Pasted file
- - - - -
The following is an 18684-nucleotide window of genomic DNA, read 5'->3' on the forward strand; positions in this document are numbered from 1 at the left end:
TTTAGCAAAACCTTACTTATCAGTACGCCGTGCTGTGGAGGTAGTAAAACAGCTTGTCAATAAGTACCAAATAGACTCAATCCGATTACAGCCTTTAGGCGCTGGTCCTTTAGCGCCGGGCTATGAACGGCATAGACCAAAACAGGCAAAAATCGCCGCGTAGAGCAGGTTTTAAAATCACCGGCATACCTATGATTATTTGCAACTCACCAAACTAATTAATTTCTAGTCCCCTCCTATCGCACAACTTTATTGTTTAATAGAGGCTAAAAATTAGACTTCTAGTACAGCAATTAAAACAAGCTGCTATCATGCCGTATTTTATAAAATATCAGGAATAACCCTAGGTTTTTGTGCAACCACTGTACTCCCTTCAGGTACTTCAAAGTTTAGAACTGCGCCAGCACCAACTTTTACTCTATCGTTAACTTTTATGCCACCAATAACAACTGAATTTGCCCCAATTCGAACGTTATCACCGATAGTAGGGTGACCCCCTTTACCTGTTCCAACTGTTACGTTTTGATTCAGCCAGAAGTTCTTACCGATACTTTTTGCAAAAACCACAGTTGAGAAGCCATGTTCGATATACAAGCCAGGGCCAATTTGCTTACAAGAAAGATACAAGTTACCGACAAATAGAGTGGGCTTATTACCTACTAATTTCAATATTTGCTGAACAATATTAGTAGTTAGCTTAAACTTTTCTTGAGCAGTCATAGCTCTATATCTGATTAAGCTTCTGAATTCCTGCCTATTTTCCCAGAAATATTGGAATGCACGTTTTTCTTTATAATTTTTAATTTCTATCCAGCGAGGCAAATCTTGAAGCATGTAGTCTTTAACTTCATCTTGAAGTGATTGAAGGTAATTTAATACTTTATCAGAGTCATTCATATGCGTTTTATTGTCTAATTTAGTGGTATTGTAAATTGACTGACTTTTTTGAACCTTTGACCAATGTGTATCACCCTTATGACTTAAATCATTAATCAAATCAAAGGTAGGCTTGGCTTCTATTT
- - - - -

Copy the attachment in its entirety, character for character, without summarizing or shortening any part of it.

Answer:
The following is an 18684-nucleotide window of genomic DNA, read 5'->3' on the forward strand; positions in this document are numbered from 1 at the left end:
TTTAGCAAAACCTTACTTATCAGTACGCCGTGCTGTGGAGGTAGTAAAACAGCTTGTCAATAAGTACCAAATAGACTCAATCCGATTACAGCCTTTAGGCGCTGGTCCTTTAGCGCCGGGCTATGAACGGCATAGACCAAAACAGGCAAAAATCGCCGCGTAGAGCAGGTTTTAAAATCACCGGCATACCTATGATTATTTGCAACTCACCAAACTAATTAATTTCTAGTCCCCTCCTATCGCACAACTTTATTGTTTAATAGAGGCTAAAAATTAGACTTCTAGTACAGCAATTAAAACAAGCTGCTATCATGCCGTATTTTATAAAATATCAGGAATAACCCTAGGTTTTTGTGCAACCACTGTACTCCCTTCAGGTACTTCAAAGTTTAGAACTGCGCCAGCACCAACTTTTACTCTATCGTTAACTTTTATGCCACCAATAACAACTGAATTTGCCCCAATTCGAACGTTATCACCGATAGTAGGGTGACCCCCTTTACCTGTTCCAACTGTTACGTTTTGATTCAGCCAGAAGTTCTTACCGATACTTTTTGCAAAAACCACAGTTGAGAAGCCATGTTCGATATACAAGCCAGGGCCAATTTGCTTACAAGAAAGATACAAGTTACCGACAAATAGAGTGGGCTTATTACCTACTAATTTCAATATTTGCTGAACAATATTAGTAGTTAGCTTAAACTTTTCTTGAGCAGTCATAGCTCTATATCTGATTAAGCTTCTGAATTCCTGCCTATTTTCCCAGAAATATTGGAATGCACGTTTTTCTTTATAATTTTTAATTTCTATCCAGCGAGGCAAATCTTGAAGCATGTAGTCTTTAACTTCATCTTGAAGTGATTGAAGGTAATTTAATACTTTATCAGAGTCATTCATATGCGTTTTATTGTCTAATTTAGTGGTATTGTAAATTGACTGACTTTTTTGAACCTTTGACCAATGTGTATCACCCTTATGACTTAAATCATTAATCAAATCAAAGGTAGGCTTGGCTTCTATTT